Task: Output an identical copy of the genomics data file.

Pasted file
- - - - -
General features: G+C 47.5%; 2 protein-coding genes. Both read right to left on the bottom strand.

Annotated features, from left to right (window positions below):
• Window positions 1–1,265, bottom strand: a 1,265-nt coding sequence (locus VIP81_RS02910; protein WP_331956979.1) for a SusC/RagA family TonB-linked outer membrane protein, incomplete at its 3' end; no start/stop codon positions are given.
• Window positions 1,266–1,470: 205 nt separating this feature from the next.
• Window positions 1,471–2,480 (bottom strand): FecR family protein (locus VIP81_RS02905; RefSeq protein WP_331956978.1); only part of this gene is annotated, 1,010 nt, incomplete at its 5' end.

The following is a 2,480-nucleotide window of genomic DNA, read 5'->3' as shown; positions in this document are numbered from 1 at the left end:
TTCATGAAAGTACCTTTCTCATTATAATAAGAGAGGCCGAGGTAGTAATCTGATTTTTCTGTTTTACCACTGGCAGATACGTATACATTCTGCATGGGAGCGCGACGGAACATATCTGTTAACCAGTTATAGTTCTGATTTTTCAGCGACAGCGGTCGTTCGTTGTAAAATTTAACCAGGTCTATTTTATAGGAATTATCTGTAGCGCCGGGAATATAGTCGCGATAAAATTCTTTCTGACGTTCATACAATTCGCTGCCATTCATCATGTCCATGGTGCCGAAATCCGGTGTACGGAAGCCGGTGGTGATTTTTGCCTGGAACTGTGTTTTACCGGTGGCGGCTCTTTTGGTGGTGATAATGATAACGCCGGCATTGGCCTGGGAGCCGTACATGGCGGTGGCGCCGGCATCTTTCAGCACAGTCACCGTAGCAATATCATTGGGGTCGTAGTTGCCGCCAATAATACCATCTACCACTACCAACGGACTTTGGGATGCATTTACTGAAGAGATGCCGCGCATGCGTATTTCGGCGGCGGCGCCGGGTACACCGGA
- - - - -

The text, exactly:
General features: G+C 47.5%; 2 protein-coding genes. Both read right to left on the bottom strand.

Annotated features, from left to right (window positions below):
• Window positions 1–1,265, bottom strand: a 1,265-nt coding sequence (locus VIP81_RS02910; protein WP_331956979.1) for a SusC/RagA family TonB-linked outer membrane protein, incomplete at its 3' end; no start/stop codon positions are given.
• Window positions 1,266–1,470: 205 nt separating this feature from the next.
• Window positions 1,471–2,480 (bottom strand): FecR family protein (locus VIP81_RS02905; RefSeq protein WP_331956978.1); only part of this gene is annotated, 1,010 nt, incomplete at its 5' end.

The following is a 2,480-nucleotide window of genomic DNA, read 5'->3' as shown; positions in this document are numbered from 1 at the left end:
TTCATGAAAGTACCTTTCTCATTATAATAAGAGAGGCCGAGGTAGTAATCTGATTTTTCTGTTTTACCACTGGCAGATACGTATACATTCTGCATGGGAGCGCGACGGAACATATCTGTTAACCAGTTATAGTTCTGATTTTTCAGCGACAGCGGTCGTTCGTTGTAAAATTTAACCAGGTCTATTTTATAGGAATTATCTGTAGCGCCGGGAATATAGTCGCGATAAAATTCTTTCTGACGTTCATACAATTCGCTGCCATTCATCATGTCCATGGTGCCGAAATCCGGTGTACGGAAGCCGGTGGTGATTTTTGCCTGGAACTGTGTTTTACCGGTGGCGGCTCTTTTGGTGGTGATAATGATAACGCCGGCATTGGCCTGGGAGCCGTACATGGCGGTGGCGCCGGCATCTTTCAGCACAGTCACCGTAGCAATATCATTGGGGTCGTAGTTGCCGCCAATAATACCATCTACCACTACCAACGGACTTTGGGATGCATTTACTGAAGAGATGCCGCGCATGCGTATTTCGGCGGCGGCGCCGGGTACACCGGA